$w.onReady(function () {
top of page

How to make Thursday Night Football worth watching

Generally, articles will be for subscribers only. However, we wanted to show bettors a preview of the of the type of analysis we will provide to give them an edge.

Nothing gets you in more trouble in sports gambling than assuming conventional wisdom is actually wise.

As a stand-alone NFL game, Thursday Night Football (“TNF”) is highly bet on and comes with its own “common knowledge.”

“When in doubt on Thursday night, go with the home favorite.” “Having limited time to prepare favors the defense, so go with the under.” Is this conventional wisdom true, or might bettors find better value by going against the grain?

This common TNF betting knowledge rests on some basic presumptions. The first adage assumes that the heavily abbreviated week is easier on home teams who do not need to use any of their precious time traveling. The theory about the defense’s advantage rests on the assumption that limited prep time harms the defense less than the offense.

Do home favorites have a huge advantage on Thursday Night Football?

Looking at the last five seasons (2017-2021), home teams on TNF went under .500 against the spread, winning only 47% of the time. More acutely, home favorites also had a losing record against the spread.

However, home teams favored by at least a touchdown fared much better, going 10–4 versus the spread. Conversely, all home teams that were favored by less than a touchdown covered the spread at an abysmal rate of 36%.

This implies that when heavy favorites are home on a short week they will generally be able to take advantage. On the other hand, the idea that a short week provides a “super home field advantage” likely artificially boosts other “pick em” or slight favorites in most bettors’ minds.

Point totals and TNF

The conventional wisdom surrounding point totals also appears to be exaggerated. The Over-Under lines for TNF games are nearly identical to all other games at an average of 46.1 to 45.9. Additionally, TNF games are just 2% higher scoring than the average NFL game - a non-significant difference.

However, diving further into the details reveals an interesting trend. The first half of TNF games have on average nearly 6% higher scores than the other NFL games. This difference is not enough to bet the house on each first half Over line, but it is a good piece of data to keep in mind if one likes the first half over-under line for a TNF game.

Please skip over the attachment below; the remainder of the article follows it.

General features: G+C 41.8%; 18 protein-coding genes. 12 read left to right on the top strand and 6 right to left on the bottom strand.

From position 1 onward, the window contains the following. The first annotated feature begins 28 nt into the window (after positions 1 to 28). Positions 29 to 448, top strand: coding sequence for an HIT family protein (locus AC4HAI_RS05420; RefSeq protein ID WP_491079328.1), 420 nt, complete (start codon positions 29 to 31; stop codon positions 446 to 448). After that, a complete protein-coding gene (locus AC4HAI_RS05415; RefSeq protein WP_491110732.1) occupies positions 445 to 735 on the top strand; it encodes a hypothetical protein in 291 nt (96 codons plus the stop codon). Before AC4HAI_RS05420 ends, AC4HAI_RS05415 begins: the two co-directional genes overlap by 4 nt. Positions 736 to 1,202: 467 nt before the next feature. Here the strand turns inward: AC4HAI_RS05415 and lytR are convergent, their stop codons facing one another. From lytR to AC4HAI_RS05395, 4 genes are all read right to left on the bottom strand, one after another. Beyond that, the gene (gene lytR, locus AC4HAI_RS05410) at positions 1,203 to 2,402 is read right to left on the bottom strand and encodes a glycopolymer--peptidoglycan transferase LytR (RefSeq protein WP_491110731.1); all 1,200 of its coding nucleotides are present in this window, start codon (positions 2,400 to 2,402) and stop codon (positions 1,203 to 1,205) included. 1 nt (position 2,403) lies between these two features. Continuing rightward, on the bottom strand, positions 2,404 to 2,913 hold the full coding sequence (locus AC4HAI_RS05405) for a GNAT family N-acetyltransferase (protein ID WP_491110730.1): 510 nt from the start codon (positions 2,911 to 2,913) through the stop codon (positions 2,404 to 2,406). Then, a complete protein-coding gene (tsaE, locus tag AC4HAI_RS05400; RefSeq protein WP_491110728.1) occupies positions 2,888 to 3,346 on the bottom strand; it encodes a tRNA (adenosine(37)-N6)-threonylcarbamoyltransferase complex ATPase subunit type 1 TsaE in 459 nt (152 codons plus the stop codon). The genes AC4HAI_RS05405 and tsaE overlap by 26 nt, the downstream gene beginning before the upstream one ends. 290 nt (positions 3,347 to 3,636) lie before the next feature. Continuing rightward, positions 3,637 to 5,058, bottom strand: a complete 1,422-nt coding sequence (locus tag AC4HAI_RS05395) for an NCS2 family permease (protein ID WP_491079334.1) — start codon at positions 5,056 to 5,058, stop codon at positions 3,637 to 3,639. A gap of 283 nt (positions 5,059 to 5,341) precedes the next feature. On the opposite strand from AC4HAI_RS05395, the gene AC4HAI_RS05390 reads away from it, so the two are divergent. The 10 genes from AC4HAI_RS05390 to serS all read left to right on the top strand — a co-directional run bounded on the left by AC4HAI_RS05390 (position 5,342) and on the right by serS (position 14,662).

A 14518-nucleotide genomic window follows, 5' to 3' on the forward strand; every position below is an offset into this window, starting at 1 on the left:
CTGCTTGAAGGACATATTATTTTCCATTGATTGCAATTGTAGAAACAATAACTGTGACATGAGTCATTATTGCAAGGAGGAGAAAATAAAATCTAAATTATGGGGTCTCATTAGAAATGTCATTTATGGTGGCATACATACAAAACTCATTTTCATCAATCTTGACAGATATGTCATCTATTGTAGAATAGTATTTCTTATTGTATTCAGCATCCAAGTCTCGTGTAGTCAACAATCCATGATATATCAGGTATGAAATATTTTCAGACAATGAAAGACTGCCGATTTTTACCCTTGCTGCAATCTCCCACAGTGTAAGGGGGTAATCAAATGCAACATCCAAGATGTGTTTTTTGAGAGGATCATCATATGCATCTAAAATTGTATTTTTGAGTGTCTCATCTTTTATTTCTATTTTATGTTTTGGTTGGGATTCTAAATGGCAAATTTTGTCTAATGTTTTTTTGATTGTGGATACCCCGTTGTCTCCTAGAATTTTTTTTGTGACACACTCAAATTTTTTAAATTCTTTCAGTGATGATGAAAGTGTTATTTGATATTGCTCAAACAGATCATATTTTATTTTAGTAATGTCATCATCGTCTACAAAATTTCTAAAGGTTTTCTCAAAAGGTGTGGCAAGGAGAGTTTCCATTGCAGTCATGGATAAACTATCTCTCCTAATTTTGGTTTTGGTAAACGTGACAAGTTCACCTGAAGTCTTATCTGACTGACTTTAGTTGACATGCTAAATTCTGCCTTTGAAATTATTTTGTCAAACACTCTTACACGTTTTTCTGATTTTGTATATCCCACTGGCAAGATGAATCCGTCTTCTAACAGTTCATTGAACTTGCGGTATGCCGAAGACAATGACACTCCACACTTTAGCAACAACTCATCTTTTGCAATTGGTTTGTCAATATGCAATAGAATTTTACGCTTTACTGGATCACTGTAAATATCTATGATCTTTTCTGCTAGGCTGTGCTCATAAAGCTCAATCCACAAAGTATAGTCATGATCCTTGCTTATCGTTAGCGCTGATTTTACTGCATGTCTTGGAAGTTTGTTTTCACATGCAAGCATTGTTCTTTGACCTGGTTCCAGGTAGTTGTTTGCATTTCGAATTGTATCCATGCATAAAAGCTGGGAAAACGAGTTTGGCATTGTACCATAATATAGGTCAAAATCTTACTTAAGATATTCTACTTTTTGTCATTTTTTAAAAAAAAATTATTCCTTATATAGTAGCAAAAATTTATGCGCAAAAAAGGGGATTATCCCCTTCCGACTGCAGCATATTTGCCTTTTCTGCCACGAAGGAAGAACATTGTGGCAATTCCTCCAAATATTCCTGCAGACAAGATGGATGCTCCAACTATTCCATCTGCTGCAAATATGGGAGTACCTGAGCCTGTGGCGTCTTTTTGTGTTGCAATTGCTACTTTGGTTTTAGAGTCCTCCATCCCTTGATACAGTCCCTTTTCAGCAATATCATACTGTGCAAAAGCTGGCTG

Where’s the real value?

So far we have debunked some conventional wisdom, but have not found tremendous value. Yet, a deeper dive reveals a very logical, under the radar trend that could unearth significant value.

We used statistical analysis (a linear regression model) to identify which types of teams were more likely to under and over perform on TNF. We found one stat in particular to be extremely illuminating. In comparison to all other games, first downs given up by a defense had nearly double the impact on the final score differential on Thursday Night. Logically, this is likely due to fatigue. With only three days of rest, a defense that is unable to get off the field will get tired quickly, leading the offense to be able to continuously pick up first downs, snowballing into a cycle of a tired defense getting beat up by the offense. Does this focus on fatigue have a connection to the prominence of the heavy favorites in TNF games?

One may hypothesize that good teams will be able to stay on the field by converting third downs, allowing them on TNF to quickly tire the defense and make the entire game easier for themselves. 70% of the heavy favorites who covered the spread were in the top 40% in third down conversion rate. Similarly on the defensive end, half of these teams were among the top ten in preventing first downs.

When analyzing TNF games, do not settle for the conventional wisdom and assume that the home favorite is the way to go. Dive into the number of first downs and plays given up by each defense both in general and specifically the week before. Focusing on first down statistics will allow a much crisper gauge of how teams will be impacted by the shorter week and enable smarter betting.

*This excludes all season openers as they do not have a shortened week of practice in this scenario.


bottom of page